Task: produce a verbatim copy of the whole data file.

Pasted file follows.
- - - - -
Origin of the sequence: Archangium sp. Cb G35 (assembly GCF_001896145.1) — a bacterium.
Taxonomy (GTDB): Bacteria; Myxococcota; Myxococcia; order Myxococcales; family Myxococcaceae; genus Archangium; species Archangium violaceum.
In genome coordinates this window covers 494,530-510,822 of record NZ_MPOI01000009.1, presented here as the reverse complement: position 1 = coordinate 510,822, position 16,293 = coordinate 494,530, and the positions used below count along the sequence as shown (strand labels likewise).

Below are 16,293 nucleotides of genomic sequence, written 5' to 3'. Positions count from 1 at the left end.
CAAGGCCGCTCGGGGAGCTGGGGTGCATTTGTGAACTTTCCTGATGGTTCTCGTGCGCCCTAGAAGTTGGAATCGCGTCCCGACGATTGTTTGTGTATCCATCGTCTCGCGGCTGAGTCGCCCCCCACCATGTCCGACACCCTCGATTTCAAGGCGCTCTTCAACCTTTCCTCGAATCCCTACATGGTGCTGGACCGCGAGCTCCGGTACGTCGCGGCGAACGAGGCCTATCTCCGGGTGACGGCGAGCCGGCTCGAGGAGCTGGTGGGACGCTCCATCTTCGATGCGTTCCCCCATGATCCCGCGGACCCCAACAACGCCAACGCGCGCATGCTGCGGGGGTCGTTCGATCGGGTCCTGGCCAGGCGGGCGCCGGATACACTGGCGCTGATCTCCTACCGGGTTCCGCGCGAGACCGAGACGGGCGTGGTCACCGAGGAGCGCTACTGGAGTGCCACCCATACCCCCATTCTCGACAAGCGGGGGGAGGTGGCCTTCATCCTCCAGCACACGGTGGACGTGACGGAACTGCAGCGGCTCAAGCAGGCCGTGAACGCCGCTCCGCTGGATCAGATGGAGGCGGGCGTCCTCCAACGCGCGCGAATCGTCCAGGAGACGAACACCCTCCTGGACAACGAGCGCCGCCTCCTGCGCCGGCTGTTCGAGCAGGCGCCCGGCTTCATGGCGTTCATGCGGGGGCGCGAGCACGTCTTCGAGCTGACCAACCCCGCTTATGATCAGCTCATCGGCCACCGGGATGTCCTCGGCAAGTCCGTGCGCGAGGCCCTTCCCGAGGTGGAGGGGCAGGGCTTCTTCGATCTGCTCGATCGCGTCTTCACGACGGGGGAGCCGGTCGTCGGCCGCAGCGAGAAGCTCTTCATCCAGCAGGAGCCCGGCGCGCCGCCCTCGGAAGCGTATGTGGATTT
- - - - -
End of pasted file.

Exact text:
Origin of the sequence: Archangium sp. Cb G35 (assembly GCF_001896145.1) — a bacterium.
Taxonomy (GTDB): Bacteria; Myxococcota; Myxococcia; order Myxococcales; family Myxococcaceae; genus Archangium; species Archangium violaceum.
In genome coordinates this window covers 494,530-510,822 of record NZ_MPOI01000009.1, presented here as the reverse complement: position 1 = coordinate 510,822, position 16,293 = coordinate 494,530, and the positions used below count along the sequence as shown (strand labels likewise).

Below are 16,293 nucleotides of genomic sequence, written 5' to 3'. Positions count from 1 at the left end.
CAAGGCCGCTCGGGGAGCTGGGGTGCATTTGTGAACTTTCCTGATGGTTCTCGTGCGCCCTAGAAGTTGGAATCGCGTCCCGACGATTGTTTGTGTATCCATCGTCTCGCGGCTGAGTCGCCCCCCACCATGTCCGACACCCTCGATTTCAAGGCGCTCTTCAACCTTTCCTCGAATCCCTACATGGTGCTGGACCGCGAGCTCCGGTACGTCGCGGCGAACGAGGCCTATCTCCGGGTGACGGCGAGCCGGCTCGAGGAGCTGGTGGGACGCTCCATCTTCGATGCGTTCCCCCATGATCCCGCGGACCCCAACAACGCCAACGCGCGCATGCTGCGGGGGTCGTTCGATCGGGTCCTGGCCAGGCGGGCGCCGGATACACTGGCGCTGATCTCCTACCGGGTTCCGCGCGAGACCGAGACGGGCGTGGTCACCGAGGAGCGCTACTGGAGTGCCACCCATACCCCCATTCTCGACAAGCGGGGGGAGGTGGCCTTCATCCTCCAGCACACGGTGGACGTGACGGAACTGCAGCGGCTCAAGCAGGCCGTGAACGCCGCTCCGCTGGATCAGATGGAGGCGGGCGTCCTCCAACGCGCGCGAATCGTCCAGGAGACGAACACCCTCCTGGACAACGAGCGCCGCCTCCTGCGCCGGCTGTTCGAGCAGGCGCCCGGCTTCATGGCGTTCATGCGGGGGCGCGAGCACGTCTTCGAGCTGACCAACCCCGCTTATGATCAGCTCATCGGCCACCGGGATGTCCTCGGCAAGTCCGTGCGCGAGGCCCTTCCCGAGGTGGAGGGGCAGGGCTTCTTCGATCTGCTCGATCGCGTCTTCACGACGGGGGAGCCGGTCGTCGGCCGCAGCGAGAAGCTCTTCATCCAGCAGGAGCCCGGCGCGCCGCCCTCGGAAGCGTATGTGGATTT